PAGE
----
Dating Later in Life

By Chris Green

“At first, I felt like I was being unfaithful to my late husband,” says Paula, a 65-year-old widow who recently began dating again. Sam, a 70-year-old retiree, wants to date, “But my grown kids don’t think it’s such a great idea for a man my age.”

Like Paula and Sam, many seniors think about dating, but question doing so in light of past relationships, family concerns or health issues. Dating later in life, however, can be rewarding, offering seniors the attention, companionship, affection and support people of all ages long for.

Why date now?

Admittedly, your reasons for dating now may differ from those you had in your youth — but the human need for intimacy and companionship does not change, no matter what your age. You may be content being single or satisfied with your current social circle, but you also may seek a degree of intimacy that is not being met by your friends and family. Sharing life experiences, such as the joy of grandparenting or the grief associated with a loved one’s death, with someone at the same stage of life can be enriching. Or perhaps you miss the passion and emotional investment romantic relationships can offer.

Dating later in life also can be just plain fun. Now that you enjoy freedom from the responsibilities of raising a family and maintaining a household, you can take a risk and pursue new relationships. Plus, relationships between men and women today are more equitable, honest and open, and society is more tolerant of relationships that cross ethnic, racial or religious lines.

Overcoming obstacles

Letting go and saying goodbye to past relationships is the key to enjoying dating. Remove reminders that hinder you from moving on, such as your wedding band or keepsakes on display in your home. Doing so does not mean that you are forgetting a loved one. It just means that you can see beyond what was and to the potential for future relationships.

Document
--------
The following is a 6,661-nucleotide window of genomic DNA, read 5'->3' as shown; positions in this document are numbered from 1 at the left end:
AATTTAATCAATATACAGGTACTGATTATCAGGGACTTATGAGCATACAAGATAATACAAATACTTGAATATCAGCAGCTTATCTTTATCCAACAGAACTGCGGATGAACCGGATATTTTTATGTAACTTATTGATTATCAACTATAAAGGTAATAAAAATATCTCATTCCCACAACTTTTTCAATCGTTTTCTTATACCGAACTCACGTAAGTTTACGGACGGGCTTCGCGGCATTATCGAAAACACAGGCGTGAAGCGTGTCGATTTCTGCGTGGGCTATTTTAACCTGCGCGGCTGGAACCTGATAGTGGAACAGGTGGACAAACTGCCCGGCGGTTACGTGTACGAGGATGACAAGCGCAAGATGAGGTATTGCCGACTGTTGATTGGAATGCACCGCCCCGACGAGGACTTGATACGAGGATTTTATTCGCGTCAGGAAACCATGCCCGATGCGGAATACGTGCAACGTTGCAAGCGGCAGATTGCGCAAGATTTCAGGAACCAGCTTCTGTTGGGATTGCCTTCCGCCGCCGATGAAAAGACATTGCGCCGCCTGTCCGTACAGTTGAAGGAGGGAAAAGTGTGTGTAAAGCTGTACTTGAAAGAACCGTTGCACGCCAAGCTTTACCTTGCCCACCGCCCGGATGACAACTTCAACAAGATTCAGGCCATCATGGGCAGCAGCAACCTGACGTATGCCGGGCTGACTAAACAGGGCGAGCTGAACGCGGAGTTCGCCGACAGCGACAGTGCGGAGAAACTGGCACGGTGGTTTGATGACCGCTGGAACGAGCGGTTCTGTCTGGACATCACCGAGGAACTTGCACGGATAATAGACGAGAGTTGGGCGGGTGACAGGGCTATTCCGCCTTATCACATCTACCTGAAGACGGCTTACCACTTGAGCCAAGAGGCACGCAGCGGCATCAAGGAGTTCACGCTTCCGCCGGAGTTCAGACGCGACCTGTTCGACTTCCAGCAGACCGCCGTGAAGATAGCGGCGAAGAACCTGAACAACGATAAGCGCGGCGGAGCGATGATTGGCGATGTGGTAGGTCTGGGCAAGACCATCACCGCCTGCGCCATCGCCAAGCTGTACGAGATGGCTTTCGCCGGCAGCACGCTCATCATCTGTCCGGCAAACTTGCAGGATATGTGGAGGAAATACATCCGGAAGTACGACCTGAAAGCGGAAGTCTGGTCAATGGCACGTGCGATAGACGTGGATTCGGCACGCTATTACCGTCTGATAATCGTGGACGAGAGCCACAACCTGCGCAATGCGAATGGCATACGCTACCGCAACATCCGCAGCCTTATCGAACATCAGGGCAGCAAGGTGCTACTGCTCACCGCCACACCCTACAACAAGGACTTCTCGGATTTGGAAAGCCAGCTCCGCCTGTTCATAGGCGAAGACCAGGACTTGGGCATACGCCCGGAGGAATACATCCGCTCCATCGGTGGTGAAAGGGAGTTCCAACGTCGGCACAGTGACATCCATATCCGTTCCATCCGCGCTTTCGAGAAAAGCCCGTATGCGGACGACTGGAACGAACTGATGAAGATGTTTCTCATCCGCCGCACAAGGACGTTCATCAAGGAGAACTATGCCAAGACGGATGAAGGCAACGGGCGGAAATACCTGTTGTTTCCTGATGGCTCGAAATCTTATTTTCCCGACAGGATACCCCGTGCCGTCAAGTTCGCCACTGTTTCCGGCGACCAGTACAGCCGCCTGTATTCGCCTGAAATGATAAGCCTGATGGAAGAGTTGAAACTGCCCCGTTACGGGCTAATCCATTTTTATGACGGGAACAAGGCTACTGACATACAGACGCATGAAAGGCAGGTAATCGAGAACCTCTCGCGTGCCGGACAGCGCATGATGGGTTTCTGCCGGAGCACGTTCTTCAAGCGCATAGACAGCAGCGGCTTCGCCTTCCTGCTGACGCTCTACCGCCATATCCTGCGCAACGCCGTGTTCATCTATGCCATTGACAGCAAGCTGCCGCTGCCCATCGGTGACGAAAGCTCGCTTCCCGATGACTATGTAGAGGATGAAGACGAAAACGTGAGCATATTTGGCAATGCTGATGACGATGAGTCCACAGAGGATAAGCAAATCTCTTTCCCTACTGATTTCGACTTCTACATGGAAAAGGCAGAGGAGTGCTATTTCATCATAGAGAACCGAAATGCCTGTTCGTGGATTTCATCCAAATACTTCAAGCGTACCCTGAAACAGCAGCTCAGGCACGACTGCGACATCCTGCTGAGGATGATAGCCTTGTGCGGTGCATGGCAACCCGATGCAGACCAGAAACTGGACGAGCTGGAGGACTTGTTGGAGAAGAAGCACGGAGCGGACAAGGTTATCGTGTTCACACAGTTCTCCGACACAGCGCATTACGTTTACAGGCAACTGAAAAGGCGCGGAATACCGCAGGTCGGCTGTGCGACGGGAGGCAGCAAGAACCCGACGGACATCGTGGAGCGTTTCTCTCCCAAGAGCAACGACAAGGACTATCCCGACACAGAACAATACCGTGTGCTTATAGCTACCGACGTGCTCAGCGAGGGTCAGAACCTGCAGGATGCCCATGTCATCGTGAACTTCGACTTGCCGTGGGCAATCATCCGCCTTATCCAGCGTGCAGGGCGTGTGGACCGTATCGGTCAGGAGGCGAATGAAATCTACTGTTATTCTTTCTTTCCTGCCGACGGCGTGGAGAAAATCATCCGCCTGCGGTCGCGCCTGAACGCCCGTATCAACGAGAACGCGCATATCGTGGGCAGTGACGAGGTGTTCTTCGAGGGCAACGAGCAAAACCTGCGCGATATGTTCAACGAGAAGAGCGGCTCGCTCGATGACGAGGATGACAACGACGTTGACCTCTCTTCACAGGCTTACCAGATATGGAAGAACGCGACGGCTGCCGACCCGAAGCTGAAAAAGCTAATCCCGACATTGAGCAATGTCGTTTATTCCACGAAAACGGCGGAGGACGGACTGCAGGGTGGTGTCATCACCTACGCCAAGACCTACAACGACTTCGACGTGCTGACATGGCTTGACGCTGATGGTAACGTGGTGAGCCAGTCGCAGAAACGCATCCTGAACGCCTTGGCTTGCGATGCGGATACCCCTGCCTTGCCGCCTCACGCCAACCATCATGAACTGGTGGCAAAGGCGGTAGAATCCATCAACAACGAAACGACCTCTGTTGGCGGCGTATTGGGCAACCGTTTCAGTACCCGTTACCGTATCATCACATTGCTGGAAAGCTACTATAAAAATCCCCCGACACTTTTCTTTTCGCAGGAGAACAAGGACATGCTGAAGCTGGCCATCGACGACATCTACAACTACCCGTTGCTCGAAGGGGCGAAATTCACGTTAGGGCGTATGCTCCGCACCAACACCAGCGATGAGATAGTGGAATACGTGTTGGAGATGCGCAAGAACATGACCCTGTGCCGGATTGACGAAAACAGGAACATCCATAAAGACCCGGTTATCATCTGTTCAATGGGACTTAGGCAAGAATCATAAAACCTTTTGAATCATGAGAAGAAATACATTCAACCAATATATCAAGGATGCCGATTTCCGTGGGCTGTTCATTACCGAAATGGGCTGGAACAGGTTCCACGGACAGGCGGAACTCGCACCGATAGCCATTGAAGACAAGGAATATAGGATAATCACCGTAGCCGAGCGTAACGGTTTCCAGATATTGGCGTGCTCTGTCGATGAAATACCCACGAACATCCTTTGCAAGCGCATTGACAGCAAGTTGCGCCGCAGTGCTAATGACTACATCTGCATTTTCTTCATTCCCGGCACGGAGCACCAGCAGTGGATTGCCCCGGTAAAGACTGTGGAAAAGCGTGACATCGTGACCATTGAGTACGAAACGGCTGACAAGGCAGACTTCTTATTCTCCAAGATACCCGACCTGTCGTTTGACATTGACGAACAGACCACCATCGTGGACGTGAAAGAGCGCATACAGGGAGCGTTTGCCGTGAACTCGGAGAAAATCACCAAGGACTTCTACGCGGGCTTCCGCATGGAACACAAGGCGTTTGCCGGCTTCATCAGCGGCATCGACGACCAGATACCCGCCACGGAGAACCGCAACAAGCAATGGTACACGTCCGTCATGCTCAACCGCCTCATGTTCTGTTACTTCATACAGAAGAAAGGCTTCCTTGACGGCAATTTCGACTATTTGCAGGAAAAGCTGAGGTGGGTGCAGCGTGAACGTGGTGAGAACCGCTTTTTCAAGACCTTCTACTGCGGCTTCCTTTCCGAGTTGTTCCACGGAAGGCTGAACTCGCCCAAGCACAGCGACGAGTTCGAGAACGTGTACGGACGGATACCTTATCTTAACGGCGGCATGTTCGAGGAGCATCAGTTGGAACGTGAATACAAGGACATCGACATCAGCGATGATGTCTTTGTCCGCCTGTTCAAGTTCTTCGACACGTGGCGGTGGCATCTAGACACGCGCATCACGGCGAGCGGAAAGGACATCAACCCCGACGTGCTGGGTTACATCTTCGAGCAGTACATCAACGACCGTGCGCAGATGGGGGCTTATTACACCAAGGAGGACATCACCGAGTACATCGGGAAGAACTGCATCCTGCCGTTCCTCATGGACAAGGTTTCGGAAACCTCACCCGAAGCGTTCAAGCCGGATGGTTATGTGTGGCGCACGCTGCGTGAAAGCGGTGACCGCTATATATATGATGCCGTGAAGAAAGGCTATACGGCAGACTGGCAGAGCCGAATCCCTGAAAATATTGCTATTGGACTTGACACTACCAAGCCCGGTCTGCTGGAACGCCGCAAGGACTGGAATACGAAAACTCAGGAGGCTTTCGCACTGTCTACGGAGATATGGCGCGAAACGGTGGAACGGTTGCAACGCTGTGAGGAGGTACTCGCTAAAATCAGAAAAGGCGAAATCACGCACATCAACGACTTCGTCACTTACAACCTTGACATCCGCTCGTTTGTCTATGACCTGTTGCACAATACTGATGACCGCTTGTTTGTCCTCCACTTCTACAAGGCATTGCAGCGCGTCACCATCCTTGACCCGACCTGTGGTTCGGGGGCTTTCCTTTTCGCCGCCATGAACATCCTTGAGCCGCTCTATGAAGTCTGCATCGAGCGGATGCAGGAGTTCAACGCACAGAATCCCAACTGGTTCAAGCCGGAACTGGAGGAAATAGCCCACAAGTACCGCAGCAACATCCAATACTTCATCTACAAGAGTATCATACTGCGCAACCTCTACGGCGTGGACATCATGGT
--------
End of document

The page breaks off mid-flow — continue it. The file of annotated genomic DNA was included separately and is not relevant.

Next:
Grown children sometimes object to a parent dating later in life. Do not be embarrassed by your desire to see other people in a romantic or intimate way. Ask your children for their support, but do not yield to their wishes.

You may think your physical condition or health problems are reasons to not date. But such concerns can and do happen at any age. Plus, through dating, you will meet other people who, like you, are coping with the inevitable aging process. You will appreciate having friends to support and empathize with you through this stage of life.

The singles scene all over

Finding people to date is not difficult if you look for everyday opportunities and are willing to take a chance. Consider meeting others through:

  • Online dating sites
  • Neighbors
  • Volunteer groups
  • Clubs and civic organizations
  • Gyms
  • Adult education opportunities
  • Bookstore lectures
  • Church or synagogue
  • Travel groups

For the most part, dating is much the same as you remember. Nowadays, however, it is appropriate for women to invite men out, and even pick up or split the bill. One way to help ease the transition is to ask your date for coffee or a walk in the park, outings that generally are shorter and more casual than an evening dinner date. And always use common sense when it comes to safety. Think about alcohol use, sexually transmitted diseases and sharing personal information with strangers.

?Want to learn more about adult dating?
Read our three-part series, Adult Dating: From Attraction to Commitment.

 

APA Reference
Green, C. (2007). Dating Later in Life. Psych Central. Retrieved on October 23, 2014, from http://psychcentral.com/lib/dating-later-in-life/0001165
Scientifically Reviewed
    Last reviewed: By John M. Grohol, Psy.D. on 30 Jan 2013
    Published on PsychCentral.com. All rights reserved.